A cross section of America will drive up to a renovated warehouse in Southeast Washington on Thanksgiving morning: members of a gay and lesbian bikers club, employees of the World Bank, college students, elderly women and parents with kids in the back seat.

They'll pick up turkey dinners: 500 meals for Northern Virginia, 300 for suburban Maryland, 1,200 for District addresses. Each driver will hand a meal to someone sick from the virus that causes AIDS.

On a normal day, Food and Friends delivers 500 meals. But for Thanksgiving, the nonprofit organization increased portions so that every client could invite at least three guests for dinner.

Many served by Food and Friends are unable to leave home. All of them lack the means to buy or prepare food for themselves, let alone anyone else, said Craig Sniderman, of Food and Friends. Giving them extra for Thanksgiving, he added, creates a social opportunity and a chance to share.

"People who often feel dependent," Sniderman said, "will on this special day be the hosts, the givers. We think it's important."

A tiny staff and an army of volunteers have been cooking since Monday. Their efforts are but a small portion of those made by hundreds of charities and churches in the region this Thanksgiving.

At a warehouse in Lorton yesterday, Christian Relief Services handed out 16,000 turkeys and 300,000 pounds of trimmings to representatives of 88 charities and churches. Deliverance Temple in Capitol Heights, for example, received holiday fixings for 600 families. Black Women United for Action in Springfield got enough for 100.

Food for Others in Fairfax County picked up 200 turkeys to supplement the 300 it already had. The group will deliver baskets to 16 low-income neighborhoods in the affluent county, said Ed Demoney, president of Food for Others. It also pitched in to help the Fairfax County Holiday Assistance Program. The program allows families to request groceries for Thanksgiving through their neighborhood schools, then assigns an agency to deliver on the request.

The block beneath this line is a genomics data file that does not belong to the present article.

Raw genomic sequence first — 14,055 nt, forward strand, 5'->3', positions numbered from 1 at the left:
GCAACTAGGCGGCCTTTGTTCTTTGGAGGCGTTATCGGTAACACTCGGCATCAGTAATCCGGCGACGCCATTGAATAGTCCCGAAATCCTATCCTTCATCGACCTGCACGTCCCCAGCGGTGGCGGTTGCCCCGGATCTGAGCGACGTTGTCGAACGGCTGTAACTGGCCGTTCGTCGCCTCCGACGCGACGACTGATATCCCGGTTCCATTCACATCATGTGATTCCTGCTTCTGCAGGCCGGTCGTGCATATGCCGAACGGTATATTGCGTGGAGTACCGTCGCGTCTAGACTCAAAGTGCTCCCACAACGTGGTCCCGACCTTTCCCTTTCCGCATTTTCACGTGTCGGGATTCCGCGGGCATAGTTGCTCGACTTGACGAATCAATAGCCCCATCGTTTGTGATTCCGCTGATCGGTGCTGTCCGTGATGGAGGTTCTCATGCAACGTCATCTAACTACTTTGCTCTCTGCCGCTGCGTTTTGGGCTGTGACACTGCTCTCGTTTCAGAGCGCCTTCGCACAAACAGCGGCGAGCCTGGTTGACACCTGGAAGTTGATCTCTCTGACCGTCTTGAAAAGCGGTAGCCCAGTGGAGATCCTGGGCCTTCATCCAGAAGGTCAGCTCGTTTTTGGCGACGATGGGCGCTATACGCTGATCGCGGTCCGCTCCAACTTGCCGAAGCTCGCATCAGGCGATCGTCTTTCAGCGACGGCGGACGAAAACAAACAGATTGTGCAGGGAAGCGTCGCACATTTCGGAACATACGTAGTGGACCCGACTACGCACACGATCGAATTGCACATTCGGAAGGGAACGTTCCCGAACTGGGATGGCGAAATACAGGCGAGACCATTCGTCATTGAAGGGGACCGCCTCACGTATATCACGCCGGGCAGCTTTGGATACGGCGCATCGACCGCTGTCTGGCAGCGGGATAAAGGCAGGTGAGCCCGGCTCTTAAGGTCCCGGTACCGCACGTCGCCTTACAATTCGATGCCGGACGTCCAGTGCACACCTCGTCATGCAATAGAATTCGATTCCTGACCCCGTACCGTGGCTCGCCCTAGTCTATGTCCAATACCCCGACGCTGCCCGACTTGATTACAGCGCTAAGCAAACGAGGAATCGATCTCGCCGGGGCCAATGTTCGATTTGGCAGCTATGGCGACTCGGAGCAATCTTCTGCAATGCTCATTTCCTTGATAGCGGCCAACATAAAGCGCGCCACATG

Many of Food for Others' regular clients are immigrants. Although turkey, stuffing and cranberries are foreign foods for them, many immigrants seemed pleased to get them.

"Some of them preferred chicken, but most people want turkey at Thanksgiving," Demoney said. "We tried to help with instructions on how to cook it."

This week, Greater D.C. Cares has dispatched hundreds of volunteers to 48 charities needing holiday help. The volunteers delivered food for the Columbia Lighthouse for the Blind, bagged some of the 8,000 turkeys given away by the Capitol Area Food Bank, prepared dinners and played with the children of clients in the District's Healthy Babies Project.

Greater D.C. Cares has lined up enough volunteers to work at 21 sites tomorrow. At the Ronald McDonald House in Northeast, volunteers will prepare meals for out-of-town families visiting sick children in local hospitals. They'll stack the food collected tomorrow morning in a 5K Turkey Trot in Arlington.

All that remains to do at Food and Friends, Sniderman said, is to locate more pies. It's the only food the charity doesn't make, and donations haven't met demand. Sniderman is optimistic that the pies will somehow appear by 4 p.m. today.

CAPTION: Charley Carpenter, left, and Wayne Madden help load food that was distributed to churches and charities by Christian Relief Services.

CAPTION: Wayne Madden, who works for Washington Gas Light Co., pauses while loading boxes of frozen turkeys.